Setting up a wireless connection on your laptop is a quick and easy process. Setting it up on dozens or even hundreds of user workstations could be an exercise in pain. Users will want wireless, and if they can’t get no connection, can’t get through, they are going to want to know “where are you?” very quickly. Rather than denying them wireless access, or running around to each machine one at a time to set things up by hand, you can use a group policy to push the configuration out to your workstations.
Using a group policy does assume that your clients are connected on the wired network at least for long enough to get the updated policy, but other than that, is fairly straight-forward. With this, you will be a hero in no time flat. Without this, you will come to know when the bullet hits the bone.
Extend the schema?
If you are using Windows 2008 or 2008 R2 on any domain controller, you already have the schema definitions needed for this. For Windows 2003, you are going to extend the schema, either using the Server 2008 R2 DVD, or using an ldif file. If you have 2008 domain controllers in your near future, I’d go that route, and since 2003 is getting a little long in the tooth already, that is probably the way you want to go. Otherwise, download the ldif file from http://technet.microsoft.com/en-us/library/bb727029.aspx then, open a cmd prompt, change to the directory that holds the ldif file, and execute this command.
ldifde -i -v -k -f 802.11Schema.ldf -c DC=X
where Dist_Name_of_AD_Domain is the distinguished name of the AD DS domain whose schema is being modified, and of course, while logged on as a schema admin.
That will extend the schema to support this GPO. You’re ready for the next step.
Wireless Network Policies
If you are running Windows 2008 domain controllers, and Windows 7 with the RSAT tools, this following will look a little different, since the GUI will be written around Windows 7. For those of you with a touch of legacy still around, I am going to use the 2003 with ldif file visual, which shows Vista and later releases. 7 works fine with this.
- Launch GPMC, and create a new policy. Call it something like Windows7WiFi.
- Browse down to Computer Configuration, Policies, Windows Settings, Security Settings, and select Wireless Network (IEEE 802.11) Policies.
- Right-click that, and select “Create A New Wireless Network Policy for Windows Vista and Later Releases.”
- if you get this error
it is because you are using your Windows 7 RSAT tools which is looking for Windows 2008 R2, but you are trying to set up a policy on a 2008 or 2003 domain. Switch to a domain controller and try again, where this time the create new policy will look like this.
- Click that and run through the settings as follows.
- Give it a name.
- Give it a description that is actually useful.
- Click Add…and choose Infrastructure.
- Name the profile. I use the SSID as the name of the profile to keep it simple.
- Add the SSID to the Network Name(s) SSID:
- Remove the NEWSSID if it is present.
- If you are ‘stealthing’ your SSID by not broadcasting, make sure to check the box to connect. Has your beacon been moved under moon and star?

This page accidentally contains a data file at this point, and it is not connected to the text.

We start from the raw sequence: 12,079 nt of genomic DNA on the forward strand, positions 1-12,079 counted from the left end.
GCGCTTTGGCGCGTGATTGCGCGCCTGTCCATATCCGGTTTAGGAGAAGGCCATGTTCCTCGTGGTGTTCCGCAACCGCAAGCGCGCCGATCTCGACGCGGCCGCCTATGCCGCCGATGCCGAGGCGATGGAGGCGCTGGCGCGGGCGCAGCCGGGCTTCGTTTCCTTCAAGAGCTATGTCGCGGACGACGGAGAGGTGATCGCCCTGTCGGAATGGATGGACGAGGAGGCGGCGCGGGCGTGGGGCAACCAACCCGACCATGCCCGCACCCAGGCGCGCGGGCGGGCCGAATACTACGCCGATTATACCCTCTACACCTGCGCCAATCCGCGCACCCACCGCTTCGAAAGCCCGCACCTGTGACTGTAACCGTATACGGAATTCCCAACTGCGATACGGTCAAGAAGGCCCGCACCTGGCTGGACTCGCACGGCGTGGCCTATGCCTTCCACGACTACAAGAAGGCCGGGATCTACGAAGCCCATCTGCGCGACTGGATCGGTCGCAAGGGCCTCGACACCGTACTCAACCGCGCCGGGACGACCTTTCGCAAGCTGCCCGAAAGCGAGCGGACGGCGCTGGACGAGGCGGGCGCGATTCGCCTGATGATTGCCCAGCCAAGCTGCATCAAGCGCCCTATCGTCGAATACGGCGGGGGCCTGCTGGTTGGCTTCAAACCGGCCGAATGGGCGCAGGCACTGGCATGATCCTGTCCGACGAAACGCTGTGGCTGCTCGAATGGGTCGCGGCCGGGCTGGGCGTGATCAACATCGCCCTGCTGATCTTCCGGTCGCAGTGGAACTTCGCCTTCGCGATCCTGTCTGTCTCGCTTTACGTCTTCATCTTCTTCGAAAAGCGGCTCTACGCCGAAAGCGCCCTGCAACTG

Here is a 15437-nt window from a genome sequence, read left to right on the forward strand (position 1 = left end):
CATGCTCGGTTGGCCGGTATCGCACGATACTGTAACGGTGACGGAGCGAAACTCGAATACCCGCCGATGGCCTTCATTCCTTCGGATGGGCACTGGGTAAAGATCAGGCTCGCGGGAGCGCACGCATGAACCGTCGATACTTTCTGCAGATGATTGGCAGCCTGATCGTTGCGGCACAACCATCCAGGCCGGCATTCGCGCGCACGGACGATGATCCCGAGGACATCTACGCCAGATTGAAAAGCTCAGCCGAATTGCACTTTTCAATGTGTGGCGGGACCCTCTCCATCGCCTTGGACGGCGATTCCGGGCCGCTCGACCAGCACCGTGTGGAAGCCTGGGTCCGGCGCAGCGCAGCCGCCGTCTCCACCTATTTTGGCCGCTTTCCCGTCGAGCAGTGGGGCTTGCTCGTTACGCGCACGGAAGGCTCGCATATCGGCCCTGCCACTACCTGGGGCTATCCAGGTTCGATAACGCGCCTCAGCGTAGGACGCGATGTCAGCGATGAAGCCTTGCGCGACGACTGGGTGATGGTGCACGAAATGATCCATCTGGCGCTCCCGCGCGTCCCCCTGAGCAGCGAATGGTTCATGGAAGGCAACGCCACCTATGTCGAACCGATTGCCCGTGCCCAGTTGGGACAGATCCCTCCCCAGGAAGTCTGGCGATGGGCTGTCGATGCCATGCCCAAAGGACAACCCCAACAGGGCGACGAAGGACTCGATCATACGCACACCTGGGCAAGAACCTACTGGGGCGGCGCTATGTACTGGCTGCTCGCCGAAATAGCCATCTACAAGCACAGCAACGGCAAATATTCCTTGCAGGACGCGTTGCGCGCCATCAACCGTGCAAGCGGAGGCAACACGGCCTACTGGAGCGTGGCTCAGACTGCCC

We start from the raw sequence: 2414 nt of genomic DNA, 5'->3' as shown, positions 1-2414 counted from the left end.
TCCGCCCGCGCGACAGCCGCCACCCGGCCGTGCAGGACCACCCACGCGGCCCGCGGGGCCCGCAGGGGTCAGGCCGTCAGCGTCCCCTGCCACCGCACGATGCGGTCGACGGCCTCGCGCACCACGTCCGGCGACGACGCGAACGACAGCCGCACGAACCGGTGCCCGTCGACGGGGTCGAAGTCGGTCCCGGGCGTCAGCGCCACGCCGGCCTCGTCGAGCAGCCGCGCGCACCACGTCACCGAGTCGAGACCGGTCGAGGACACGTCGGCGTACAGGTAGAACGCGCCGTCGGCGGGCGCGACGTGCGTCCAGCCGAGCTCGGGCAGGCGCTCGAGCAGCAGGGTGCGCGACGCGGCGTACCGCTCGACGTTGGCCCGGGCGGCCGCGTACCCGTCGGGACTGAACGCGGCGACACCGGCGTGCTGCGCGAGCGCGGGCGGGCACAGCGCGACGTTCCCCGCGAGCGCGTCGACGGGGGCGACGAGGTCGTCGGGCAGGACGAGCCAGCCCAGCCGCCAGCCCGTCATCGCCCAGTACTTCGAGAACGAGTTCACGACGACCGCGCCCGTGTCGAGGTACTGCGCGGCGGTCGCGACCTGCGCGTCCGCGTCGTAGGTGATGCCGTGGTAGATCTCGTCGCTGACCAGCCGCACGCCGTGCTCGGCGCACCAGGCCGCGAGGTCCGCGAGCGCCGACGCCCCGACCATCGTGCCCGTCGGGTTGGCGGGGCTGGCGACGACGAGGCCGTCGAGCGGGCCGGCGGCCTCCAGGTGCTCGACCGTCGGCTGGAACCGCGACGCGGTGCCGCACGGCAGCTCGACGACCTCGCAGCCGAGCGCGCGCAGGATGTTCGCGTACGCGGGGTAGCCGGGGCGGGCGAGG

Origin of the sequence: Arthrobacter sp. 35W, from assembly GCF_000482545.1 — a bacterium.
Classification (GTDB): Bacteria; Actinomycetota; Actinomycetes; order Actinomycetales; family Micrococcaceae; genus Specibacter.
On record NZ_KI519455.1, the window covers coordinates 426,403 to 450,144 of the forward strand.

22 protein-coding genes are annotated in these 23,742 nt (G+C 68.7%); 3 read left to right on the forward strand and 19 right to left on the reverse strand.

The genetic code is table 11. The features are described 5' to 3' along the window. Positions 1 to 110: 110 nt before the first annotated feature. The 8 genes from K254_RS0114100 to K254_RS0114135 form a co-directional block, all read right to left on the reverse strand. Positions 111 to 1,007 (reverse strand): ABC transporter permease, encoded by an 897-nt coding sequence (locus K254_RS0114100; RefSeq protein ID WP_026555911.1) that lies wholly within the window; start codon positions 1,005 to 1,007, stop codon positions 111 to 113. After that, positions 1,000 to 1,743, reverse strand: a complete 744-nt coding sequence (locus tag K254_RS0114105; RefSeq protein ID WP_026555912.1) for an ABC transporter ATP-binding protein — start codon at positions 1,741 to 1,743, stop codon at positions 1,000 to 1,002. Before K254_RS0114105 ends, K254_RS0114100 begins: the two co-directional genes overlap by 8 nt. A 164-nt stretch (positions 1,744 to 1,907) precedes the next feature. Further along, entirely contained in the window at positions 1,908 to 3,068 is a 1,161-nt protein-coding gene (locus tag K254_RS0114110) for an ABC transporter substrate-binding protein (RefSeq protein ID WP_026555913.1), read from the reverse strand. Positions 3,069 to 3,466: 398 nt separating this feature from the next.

- Click the Security tab.
- Here is where things get tricky. The defaults on this tab should be correct.
Set the authentication and encryption to match your AP settings if they do not already line up properly.
- Next to the “Select a network authentication method":” click Properties.
- If you are using a certificate from your Enterprise AD or a public CA, you can leave “Validate server certificate” checked. If your AP rolled its own, clear this check box, and click OK to return to the Security tab.
- Notice that “Cache user information for subsequent connections to this network” is checked. Click the Advanced…button.
- To enable users to connect seamlessly, check the box for “Enable Single Sign On for this network.” The defaults here should be okay for most situations. Click OK, then click OK on the Security tab, then click OK on the General tab of the policy properties dialog box to take you back to the policy editor.
- Set any filtering or permissions you want on this policy, and link it to the appropriate OU.
- Allow AD replication to complete, and then do a gpupdate on your client.
- Now quickly! Check out your connection! I bet you see your machine already connecting to your wireless network. You know what comes next!
Note, if you have XP machines that you want connecting to the wireless network, just repeat the process with an XP policy. The settings are essentially the same. If you forgot to clear the checkbox for validating the certificate and your AP rolled its own, you are going to have to import that certificate to your client as a trust root certificate publisher. If you don’t, you’ll be wrapped up in silence, all circuits are dead.
This was set up and confirmed on my enterprise network using Aerohive AP-120 access points with HiveManager Online. That’s right, I am joining the hive. If you are looking at an enterprise class wireless solution, you have to look at these devices. Trust me, you will love them. And James Forbes, their pre-sales engineer, is great to work with. Check them out at http://aerohive.com.
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